If $b$ was always the same value, you could convince the Verifier that you have the private key even though you actually don't! Case $b = 1$: Instead of sending $x = {\text{randNum}}^2 \bmod n$, the false Prover can send $x = {\text{randNum}}^2 / \text{pubKey} \bmod n$. Assuming the Verifier sends $b = 1$, the false Prover can then send $\text{randNum} \... 2 Solution 1 has some weakness when the verifier is malicious. If the prover's private key$a$is used for decryption, Solution 1 provides the verifier with a decryption oracle, i.e., a malicious verifier can decrypt any ciphertext encrypted with the public key$v$. On the other hand, Solution 2 reveals nothing about the private key$a$because the random ... 2 Recall that in strong existential unforgeability for digital signatures, we want it to be the case that even after seeing many signatures under different instances, it should still not be possible to create a new signature unless you know the secret key (equivalently witness in a NIZK). So, one can use a NIZK to design a digital signature (of knowledge), ... 2 Pedersen commitments would appear to address your problem. A Pedersen commitment is a value$t = g^w h^r$(for the witness value$w$and a random value$r$); someone cannot recover$w$from that value (actually, even a computationally unbounded adversary cannot do that). This is true even if$w$is of low entropy. And, it is straight-forward to come up ... 2 A just has to calculate$y=(x*v^e)^{\frac{1}{2}}$and send it to B. Yes, if that was easy, the protocol would be breakable. However, finding square roots modulo a composite number is as difficult as factoring that number. See: Quadratic residue problem on composite integers 2 These are equivalent. Given that the first challenge is a deterministic function of the statement and$\alpha_1$, it makes no difference. What is crucial is just to include the statement, and the entire transcript to that point. (Note that anything that is deterministically dependent on other things doesn't have to be included in the transcript.) 2 You can find the security proofs for 5-round Fiat-Shamir: Ming-Shing Chen and Andreas Hülsing and Joost Rijneveld and Simona Samardjiska and Peter Schwabe: From 5-pass MQ-based identification to MQ-based signatures. Asiacrypt 2016. https://eprint.iacr.org/2016/708 Özgür Dagdelen, David Galindo, Pascal Véron, Sidi Mohamed El Yousfi Alaoui, and Pierre-Louis ... 2 No. Since 0x1234, 0x4321 is public and thus known ahead of the execution, the prover knows the challenge c before sending t. This violet the requirement of the sigma protocol: c is sent to P after t is received. 2 Quick remarks: the Fiat-Shamir transform is implemented with a standard hash function (e.g. SHA-256 or SHA-3). Random oracles do not exist in the real world: it is only in the security analysis that the real hash function is modeled as a random oracle to get heuristic guarantees about its real-world security. In most$\Sigma$-protocols (Schnorr included), ... 1 The paper by Goldwasser and Tauman is another paper in the series of the failure of the random oracle model; its novelty is applying this principle to the Fiat-Shamir paradigm and interactive protocols. However, an easier place to start is the seminal paper of Canetti, Goldreich and Halevi, called The Random Oracle Methodology, Revisited. This paper shows ... 1 No, sending both parts of the proof together does not create any additional risk. Notice that at the end of the protocol, Victor knows the same set of values, regardless of whether it has been split into two rounds or not. So whatever he would be able to achieve in "one-round" version, he can still achieve after the second round of the two phase protocol. 1 If the challenge is calculated as$H(\Sigma_1)$the transform is called the weak Fiat-Shamir (wFS) transform. On the other hand, when the challenge is computed as$H(x\mathbin\Vert \Sigma_1)$the transform is called the strong Fiath-Shamir (sFS) transform. In scenarios where the attacker can choose adaptively the statement she would like to prove, the proof ... 1 I think you have the verification of Fiat Shamir wrong. The proof consists of$(h,r)$and$y$which is public anyway and only the relation$h = H(y,g^r y^h)$is checked. As a result in your first case the proof is trivially valid. Your second case is interesting as it is not secure against an adaptive adversary. There is a paper by David Bernhard, Olivier ... 1 So the corresponding$v_i$for$s_1$would be 2. If$n=pq=11∗19=209$, then does this mean that$s_i = \sqrt{2} \bmod n$? What they mean by "square-root of$x$" is the value$y$that is a solution to$y^2 \equiv x \pmod n$; as there are multiple solutions (in the cases that at least one solution exists), then by a random solution, they mean to pick one ... 1 As Natanael pointed out, if you are willing to make very strong assumptions, SNARGs can be used to give proofs of constant size, independent of the size of the statement to be proven. However, these proof systems are in general not UC-compatible (see e.g. this paper). You have two natural alternatives: 1) use NIZKs with "almost optimal size", i.e., of size$...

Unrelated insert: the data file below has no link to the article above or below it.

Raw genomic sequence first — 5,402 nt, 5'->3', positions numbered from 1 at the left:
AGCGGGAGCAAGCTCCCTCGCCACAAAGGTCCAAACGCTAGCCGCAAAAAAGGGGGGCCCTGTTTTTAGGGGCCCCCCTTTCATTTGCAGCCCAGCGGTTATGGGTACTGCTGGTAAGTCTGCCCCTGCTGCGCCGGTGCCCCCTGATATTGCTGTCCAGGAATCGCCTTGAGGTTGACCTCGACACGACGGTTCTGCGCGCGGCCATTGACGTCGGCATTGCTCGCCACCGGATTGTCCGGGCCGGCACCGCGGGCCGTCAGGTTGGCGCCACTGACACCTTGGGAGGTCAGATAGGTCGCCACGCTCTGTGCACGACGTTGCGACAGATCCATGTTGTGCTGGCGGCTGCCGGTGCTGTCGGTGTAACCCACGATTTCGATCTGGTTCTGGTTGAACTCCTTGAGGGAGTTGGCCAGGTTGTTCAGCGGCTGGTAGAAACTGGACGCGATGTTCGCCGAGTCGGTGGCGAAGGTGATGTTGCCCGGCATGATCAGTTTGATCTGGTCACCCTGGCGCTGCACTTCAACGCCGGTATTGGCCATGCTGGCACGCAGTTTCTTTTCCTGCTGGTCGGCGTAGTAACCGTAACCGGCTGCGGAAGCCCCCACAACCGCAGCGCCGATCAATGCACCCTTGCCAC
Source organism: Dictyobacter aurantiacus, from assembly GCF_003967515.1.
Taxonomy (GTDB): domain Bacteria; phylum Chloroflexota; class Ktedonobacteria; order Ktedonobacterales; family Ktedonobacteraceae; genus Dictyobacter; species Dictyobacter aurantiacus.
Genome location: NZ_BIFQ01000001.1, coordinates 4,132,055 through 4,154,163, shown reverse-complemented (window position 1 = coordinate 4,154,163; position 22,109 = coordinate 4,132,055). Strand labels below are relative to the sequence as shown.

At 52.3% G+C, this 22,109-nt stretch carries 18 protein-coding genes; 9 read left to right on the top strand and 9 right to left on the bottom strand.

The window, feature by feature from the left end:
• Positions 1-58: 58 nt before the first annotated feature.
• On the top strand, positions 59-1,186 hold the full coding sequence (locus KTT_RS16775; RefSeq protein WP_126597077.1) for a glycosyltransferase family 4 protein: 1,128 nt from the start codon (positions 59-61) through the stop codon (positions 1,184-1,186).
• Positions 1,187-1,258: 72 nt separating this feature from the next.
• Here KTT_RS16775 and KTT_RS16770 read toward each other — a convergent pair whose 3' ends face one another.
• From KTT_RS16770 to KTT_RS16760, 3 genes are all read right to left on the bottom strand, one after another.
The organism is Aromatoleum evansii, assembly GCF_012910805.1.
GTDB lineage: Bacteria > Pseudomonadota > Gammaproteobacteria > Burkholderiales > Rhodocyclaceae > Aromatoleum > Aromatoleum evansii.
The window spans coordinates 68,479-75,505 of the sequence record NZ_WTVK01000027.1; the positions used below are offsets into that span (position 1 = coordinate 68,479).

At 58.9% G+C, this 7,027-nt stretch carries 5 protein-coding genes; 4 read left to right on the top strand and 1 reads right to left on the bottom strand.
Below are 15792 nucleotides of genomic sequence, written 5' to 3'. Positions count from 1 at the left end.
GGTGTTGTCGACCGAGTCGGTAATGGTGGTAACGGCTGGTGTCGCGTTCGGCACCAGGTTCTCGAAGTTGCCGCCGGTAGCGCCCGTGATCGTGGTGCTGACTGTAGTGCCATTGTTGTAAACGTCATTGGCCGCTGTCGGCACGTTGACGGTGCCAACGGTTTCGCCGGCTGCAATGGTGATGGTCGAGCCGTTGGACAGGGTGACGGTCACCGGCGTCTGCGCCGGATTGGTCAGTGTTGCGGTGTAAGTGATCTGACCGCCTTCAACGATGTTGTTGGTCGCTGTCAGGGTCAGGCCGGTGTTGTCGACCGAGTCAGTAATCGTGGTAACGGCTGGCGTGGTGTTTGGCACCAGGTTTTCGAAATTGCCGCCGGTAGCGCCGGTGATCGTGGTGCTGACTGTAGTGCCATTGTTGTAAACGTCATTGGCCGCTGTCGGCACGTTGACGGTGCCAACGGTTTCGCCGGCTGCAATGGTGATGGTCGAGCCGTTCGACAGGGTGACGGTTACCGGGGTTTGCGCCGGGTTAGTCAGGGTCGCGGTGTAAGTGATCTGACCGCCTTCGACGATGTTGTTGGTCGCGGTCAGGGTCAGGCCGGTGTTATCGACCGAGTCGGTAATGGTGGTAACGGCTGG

1

Man-in-the-Middle attacks are possible for almost all zero-knowledge proofs. Victor can copy everything sent by Alice, the prover, to Bob, the verifier, and reversely to impersonate the Alice. In short, Victor can relay every message. To mitigate this, time limit can be used to prevent the relay. However, this may not be enough. A better solution is first ...

1

Warning: Oversimplified. Most, if not all interactive Zero-Knowledge proofs rely on the randomness of the verifier. Taking the Ali Baba cave example, since Alice cannot predict what path Bob wants her to come out of, it is statistically improbable that she will be able to fake the proof, especially when this "experiment" is done multiple times. In case you ...